'Saracen Cards' is a mellower instrumental with dueting sax, guitar and keyboards.

'Crash Diet' is a hilarious little ditty composed by guitarist Xavier 'Toxidose' Geronimi (what a name!) It starts innocently with that Casio VL-Tone snap-crackle-and-pop beat and some funky guitar picking. The vocals (which I won't spoil for you :-) repeat mantra-like as the mix gets subsequently 'thinner' in sound... You really have to hear this highly original production to appreciate the genius of humour at work.

'Deal Of The Century' features Howard's lyrics sung in a duet with himself and also the found voice of 'Snow Prints'. It begins with a lazy groove of bass harmonics and understated drums. After the first chorus, it paces up with a guitar solo, and the bass gets niftier still.

A timid electric piano introduces 'Domestic Casualty', an epic slab of electronic rock, reworking the opening theme of 'Execute' from Some Deaths Take Forever. Paganotti's bass dances along effortlessly as crazy cutup vocal samples weave an aural film. Thundering drums and massed synths chase the frightened voice into a frenzy of guitar passages. Heady stuff.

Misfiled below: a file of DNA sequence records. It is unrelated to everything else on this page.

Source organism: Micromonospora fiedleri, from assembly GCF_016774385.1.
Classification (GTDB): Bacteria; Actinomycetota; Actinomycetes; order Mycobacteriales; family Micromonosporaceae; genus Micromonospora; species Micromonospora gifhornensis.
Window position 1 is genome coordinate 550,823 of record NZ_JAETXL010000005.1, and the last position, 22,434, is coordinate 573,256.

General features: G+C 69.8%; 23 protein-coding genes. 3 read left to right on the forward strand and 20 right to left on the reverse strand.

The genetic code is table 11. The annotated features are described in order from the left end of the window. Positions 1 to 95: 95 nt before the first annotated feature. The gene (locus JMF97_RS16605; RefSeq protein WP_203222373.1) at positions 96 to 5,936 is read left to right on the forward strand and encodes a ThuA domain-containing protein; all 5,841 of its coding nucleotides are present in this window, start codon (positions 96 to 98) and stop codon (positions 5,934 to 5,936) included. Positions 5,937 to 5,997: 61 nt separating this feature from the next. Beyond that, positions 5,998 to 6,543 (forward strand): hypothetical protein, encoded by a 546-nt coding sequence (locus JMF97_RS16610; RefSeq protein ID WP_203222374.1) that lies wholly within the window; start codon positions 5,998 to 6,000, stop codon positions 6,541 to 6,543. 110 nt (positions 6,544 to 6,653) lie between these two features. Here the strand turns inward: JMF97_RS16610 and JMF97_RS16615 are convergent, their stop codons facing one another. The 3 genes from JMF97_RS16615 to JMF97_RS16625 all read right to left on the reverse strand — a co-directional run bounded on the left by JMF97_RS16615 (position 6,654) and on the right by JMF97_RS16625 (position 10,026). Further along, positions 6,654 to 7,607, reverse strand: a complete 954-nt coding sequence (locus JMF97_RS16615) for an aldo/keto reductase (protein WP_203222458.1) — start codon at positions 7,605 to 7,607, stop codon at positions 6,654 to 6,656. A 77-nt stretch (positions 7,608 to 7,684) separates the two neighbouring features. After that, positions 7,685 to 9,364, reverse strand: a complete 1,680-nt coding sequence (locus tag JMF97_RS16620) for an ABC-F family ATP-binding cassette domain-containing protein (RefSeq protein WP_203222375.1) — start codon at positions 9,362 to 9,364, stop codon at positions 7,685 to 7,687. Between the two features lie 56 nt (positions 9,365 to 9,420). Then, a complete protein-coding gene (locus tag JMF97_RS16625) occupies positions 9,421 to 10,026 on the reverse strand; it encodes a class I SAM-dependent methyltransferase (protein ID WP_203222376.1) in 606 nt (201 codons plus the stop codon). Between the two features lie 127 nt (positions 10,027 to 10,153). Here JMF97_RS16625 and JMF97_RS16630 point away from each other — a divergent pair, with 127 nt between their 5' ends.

Distorted guitar and pulsing electronics announce the start of 'The Convention', with bass and guitar throbbing along with multiple sequences in changing time signatures while Howard sings passionately of some love affair:

I've been looking at all the candidates' wives
you're the loveliest
object of worship

The middle-8 features a sublime mellotron melody recalling Tangerine Dream's 'Rubycon'. This is another favourite track, if just for the analogue basslines alone, which seem to pulse in and out independently.

The final track is The Snark, named after a strange 2m-long performance device that Bernard uses to control his PPG synth. It's a majestic instrumental finale with Schroeder's lyrical saxophone (and two bass players :-) bringing the album to a close.

The Big Scare 12"

This short 4-track EP from 1984 features the inimitable rhythm guitar of Geronimi 'Toxidose', and also Magma bassist Bernard Paganotti on one track. It's more new wave pop-oriented, like Brute Reason, with odd lyrics (often sung by two voices - male and female) and quirky arrangements. My favourites are on the B-side: 'Charity and Crime' and 'Indecision', a charming ditty which includes the following insightful warning:

One man's indecision is another man's break
Someone's making mileage from decisions you don't take

© copyright Malcolm Smith 2004-08-28 - last updated 2005-10-07 - links verified 2015-11-30